John Trivett Nettleship (February 11, 1841 to August 31 1902) was an English artist, with some renown for his paintings of wild animals. His father was a solicitor but the son dropped out of that career path to study at the Slade. Why wild animals? That question is addressed below, in a quote from a biography.
Nettleship... strove to create and was widely praised for naturalist depictions of
wild animals. Lions, polar bears, tigers, pumas, leopards – these were the usual subjects
of his best-known works, many of which were exhibited at the Royal Academy, the
Grosvenor Gallery, Burlington House, the New Gallery, and other London venues.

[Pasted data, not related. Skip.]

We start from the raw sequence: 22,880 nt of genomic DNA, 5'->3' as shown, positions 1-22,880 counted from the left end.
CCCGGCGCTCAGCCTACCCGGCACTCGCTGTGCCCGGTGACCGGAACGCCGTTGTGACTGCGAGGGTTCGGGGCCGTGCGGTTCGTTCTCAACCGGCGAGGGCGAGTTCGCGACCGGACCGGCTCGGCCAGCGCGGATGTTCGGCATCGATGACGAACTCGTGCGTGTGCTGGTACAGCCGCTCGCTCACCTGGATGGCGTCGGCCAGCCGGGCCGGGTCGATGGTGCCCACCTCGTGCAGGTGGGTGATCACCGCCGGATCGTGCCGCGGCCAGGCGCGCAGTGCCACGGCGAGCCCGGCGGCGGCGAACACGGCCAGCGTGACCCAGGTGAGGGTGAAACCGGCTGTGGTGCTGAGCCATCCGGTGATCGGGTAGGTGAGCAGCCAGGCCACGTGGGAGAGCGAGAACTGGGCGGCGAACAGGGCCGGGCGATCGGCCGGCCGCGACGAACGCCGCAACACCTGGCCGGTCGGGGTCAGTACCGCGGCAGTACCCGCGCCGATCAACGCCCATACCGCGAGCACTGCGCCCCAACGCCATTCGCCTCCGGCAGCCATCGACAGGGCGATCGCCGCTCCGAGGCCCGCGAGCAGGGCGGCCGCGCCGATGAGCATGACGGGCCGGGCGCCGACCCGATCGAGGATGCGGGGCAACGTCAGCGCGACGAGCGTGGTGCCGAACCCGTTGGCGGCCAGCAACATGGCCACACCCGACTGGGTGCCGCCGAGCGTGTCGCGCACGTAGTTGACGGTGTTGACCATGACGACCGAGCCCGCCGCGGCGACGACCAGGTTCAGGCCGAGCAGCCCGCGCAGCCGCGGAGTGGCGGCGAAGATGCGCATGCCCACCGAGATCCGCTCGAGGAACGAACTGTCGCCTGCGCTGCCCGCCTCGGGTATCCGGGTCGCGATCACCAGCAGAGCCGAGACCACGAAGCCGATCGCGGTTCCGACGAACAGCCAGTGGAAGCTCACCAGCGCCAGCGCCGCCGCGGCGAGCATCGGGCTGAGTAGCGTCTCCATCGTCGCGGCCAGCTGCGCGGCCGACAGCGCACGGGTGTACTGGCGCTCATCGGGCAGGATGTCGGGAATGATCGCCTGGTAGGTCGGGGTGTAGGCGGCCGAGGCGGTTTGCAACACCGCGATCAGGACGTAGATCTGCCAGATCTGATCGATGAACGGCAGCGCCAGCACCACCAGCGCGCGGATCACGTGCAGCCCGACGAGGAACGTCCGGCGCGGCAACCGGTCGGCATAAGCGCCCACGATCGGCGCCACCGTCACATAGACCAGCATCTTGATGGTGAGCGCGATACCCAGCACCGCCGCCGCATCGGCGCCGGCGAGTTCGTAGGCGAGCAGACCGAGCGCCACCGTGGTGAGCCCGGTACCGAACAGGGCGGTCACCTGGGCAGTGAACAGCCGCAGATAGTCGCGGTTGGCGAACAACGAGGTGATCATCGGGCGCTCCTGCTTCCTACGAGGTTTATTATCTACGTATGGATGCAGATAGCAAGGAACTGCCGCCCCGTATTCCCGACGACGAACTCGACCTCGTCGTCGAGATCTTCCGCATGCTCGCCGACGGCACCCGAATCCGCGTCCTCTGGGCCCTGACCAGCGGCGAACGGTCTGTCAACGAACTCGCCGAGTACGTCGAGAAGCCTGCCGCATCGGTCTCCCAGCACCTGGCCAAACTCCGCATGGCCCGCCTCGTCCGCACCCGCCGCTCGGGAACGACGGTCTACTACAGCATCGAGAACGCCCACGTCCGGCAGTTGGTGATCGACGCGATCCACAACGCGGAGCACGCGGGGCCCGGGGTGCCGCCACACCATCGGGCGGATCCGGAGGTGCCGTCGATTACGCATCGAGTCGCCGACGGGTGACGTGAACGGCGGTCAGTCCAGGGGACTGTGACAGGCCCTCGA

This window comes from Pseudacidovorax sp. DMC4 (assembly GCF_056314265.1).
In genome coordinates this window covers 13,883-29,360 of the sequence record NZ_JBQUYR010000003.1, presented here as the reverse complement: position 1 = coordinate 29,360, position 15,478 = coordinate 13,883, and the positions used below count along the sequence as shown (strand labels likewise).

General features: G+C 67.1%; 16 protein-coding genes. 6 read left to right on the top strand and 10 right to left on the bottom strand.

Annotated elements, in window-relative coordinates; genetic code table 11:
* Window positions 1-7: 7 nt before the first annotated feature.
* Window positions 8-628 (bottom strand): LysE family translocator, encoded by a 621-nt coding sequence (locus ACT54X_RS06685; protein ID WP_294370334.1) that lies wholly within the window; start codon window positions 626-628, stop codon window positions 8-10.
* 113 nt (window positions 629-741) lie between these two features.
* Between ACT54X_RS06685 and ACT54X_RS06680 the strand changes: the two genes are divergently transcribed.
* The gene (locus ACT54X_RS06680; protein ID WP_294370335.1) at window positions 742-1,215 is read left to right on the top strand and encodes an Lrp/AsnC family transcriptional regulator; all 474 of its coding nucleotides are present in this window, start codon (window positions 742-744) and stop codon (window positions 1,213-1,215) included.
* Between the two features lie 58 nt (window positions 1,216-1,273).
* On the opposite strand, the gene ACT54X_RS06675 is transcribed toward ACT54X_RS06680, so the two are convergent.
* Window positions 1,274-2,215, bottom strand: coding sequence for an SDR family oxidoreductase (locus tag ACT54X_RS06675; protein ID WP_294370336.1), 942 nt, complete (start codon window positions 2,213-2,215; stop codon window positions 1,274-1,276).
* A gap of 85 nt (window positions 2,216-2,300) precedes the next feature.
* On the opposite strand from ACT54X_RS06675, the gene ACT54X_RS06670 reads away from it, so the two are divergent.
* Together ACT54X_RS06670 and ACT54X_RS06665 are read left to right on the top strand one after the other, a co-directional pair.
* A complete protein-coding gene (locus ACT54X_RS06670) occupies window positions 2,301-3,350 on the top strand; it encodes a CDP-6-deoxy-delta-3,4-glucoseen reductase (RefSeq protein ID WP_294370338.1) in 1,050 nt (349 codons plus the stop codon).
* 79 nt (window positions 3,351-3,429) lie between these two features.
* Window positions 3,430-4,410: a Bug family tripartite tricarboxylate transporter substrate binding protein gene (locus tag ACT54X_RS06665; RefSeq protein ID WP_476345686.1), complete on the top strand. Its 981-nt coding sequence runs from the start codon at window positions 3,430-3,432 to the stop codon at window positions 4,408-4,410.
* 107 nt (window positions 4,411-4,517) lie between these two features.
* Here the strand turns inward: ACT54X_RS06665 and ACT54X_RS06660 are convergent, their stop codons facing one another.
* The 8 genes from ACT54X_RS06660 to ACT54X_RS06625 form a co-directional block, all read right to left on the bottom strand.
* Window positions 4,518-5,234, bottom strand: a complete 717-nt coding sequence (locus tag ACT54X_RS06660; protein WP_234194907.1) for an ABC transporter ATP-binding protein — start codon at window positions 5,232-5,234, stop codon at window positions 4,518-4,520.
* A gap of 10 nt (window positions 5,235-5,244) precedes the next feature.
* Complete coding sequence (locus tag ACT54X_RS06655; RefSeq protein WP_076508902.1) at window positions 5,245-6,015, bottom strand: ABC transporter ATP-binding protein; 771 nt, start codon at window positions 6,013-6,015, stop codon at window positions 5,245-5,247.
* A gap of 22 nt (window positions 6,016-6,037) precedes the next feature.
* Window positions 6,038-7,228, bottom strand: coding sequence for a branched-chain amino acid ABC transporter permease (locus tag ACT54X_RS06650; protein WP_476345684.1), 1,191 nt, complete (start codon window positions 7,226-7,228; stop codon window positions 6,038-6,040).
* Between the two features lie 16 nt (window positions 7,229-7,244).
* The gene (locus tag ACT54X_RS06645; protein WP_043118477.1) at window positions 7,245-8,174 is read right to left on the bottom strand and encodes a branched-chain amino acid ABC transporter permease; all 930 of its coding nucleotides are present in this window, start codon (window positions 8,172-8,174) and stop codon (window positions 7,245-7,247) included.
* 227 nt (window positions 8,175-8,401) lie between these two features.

Nettleship’s interest in wild animals in their natural (sometimes violent) states, rather
than domesticated creatures such as cats and dogs, has been attributed to his
admiration for vigorous physical activity. In addition to his artistic pursuits, Nettleship
boxed, hiked long distances, and even trained barefoot before embarking on a
mountaineering expedition in the Alps.
His work is good, though it is possible he sentimentalizes ferocity. Like here:
One of Nettleship's daughters, Ida, also attended the Slade School of Fine Art. She would marry Augustus John.